Even better, use that data stream to answer as many questions as possible, then conduct a brief survey to fill in the gaps. A simple example: instead of asking survey respondents about their technology usage, our clients use our data to see what IT pros are using. This leaves fewer questions to ask when they send out surveys. Or, instead of running a survey to get product feedback, we analyze social conversations and product reviews to get some quick insights . . . in a day.
This doesn’t mean you should take shortcuts (substitute margarine for butter) when putting together a research program. Still follow best practices to ensure that the data you gather is certified fresh. But using other methods of gathering data can help you speed up the process.
This speed and always-on access are two of the many advantages of a vertical social network. They’re ready-made research communities . . . and they’re changing the way businesses gather insights. These communities have a collection of professionals eager to help with research and their members are already profiled and qualified. One result is higher response rates and more reliable data. Another is significantly reduced time required to find respondents, qualify them, invite them, wait for their responses and then review the data.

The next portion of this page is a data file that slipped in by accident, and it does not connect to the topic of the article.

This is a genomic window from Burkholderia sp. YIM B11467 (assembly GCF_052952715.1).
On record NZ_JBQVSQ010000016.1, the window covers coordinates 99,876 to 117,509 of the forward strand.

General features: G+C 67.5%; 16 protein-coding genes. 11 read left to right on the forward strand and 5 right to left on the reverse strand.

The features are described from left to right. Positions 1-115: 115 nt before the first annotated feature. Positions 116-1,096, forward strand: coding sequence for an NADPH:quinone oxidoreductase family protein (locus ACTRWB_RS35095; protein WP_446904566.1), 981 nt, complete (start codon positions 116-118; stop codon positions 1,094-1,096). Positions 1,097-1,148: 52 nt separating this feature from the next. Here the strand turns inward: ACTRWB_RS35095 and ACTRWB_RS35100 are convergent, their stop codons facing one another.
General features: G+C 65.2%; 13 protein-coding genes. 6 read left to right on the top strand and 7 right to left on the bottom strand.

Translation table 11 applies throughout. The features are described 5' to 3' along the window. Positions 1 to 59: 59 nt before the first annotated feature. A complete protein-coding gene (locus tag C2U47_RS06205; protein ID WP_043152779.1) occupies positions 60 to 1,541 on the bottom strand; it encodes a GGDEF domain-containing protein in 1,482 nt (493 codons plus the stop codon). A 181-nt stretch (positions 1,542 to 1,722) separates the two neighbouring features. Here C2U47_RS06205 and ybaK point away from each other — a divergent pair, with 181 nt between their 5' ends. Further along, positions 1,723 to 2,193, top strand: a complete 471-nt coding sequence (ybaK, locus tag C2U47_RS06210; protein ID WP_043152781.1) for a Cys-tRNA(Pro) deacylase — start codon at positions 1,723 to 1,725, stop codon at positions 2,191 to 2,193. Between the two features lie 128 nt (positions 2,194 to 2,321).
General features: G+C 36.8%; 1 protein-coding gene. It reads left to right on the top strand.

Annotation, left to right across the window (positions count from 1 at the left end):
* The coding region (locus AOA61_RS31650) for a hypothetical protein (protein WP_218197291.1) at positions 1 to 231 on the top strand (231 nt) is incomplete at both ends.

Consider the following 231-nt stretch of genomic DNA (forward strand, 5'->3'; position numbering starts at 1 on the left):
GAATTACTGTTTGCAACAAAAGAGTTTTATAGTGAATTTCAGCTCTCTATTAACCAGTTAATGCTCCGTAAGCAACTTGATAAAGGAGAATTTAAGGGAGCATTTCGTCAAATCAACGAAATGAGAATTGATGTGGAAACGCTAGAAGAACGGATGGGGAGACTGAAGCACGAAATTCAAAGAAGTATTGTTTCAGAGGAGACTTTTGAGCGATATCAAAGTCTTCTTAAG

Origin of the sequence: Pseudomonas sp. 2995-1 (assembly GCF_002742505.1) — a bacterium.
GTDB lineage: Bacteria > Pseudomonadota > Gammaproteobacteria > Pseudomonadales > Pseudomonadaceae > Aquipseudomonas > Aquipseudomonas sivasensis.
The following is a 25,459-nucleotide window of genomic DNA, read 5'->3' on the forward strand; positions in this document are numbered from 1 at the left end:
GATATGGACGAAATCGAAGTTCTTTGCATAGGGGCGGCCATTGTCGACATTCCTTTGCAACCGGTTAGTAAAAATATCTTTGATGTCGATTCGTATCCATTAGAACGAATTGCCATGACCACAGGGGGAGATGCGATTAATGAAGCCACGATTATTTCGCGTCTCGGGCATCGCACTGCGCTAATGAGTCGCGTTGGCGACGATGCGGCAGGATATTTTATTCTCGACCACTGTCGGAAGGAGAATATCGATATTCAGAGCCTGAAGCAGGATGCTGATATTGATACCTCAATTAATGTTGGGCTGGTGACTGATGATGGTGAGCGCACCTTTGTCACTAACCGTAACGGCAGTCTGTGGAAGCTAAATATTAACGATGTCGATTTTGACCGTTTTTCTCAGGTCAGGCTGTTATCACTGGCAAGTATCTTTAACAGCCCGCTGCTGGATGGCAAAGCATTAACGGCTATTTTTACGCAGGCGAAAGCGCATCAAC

Communities give you access to people. And they’ve made insights more accessible, more trustworthy and faster. They’re your research brain food, all in one place.
6) Creativity: Break the Mold
Still conducting market research the old-fashioned way? It’s time to modernize your kitchen.
Why? Because you have more options today than ever before. Thanks to technology and a more interconnected customer-base, you’ve got a cabinet full of data sources.
Ditch the status quo. Abandon the old, tired way of doing things. Create a meal that satisfies your business needs. How? Drive innovation with innovative research methods.
Consider this your call to arms. Help us change the research industry and how we gather insights! Mix our six research ingredients together for heart-healthy, quality data.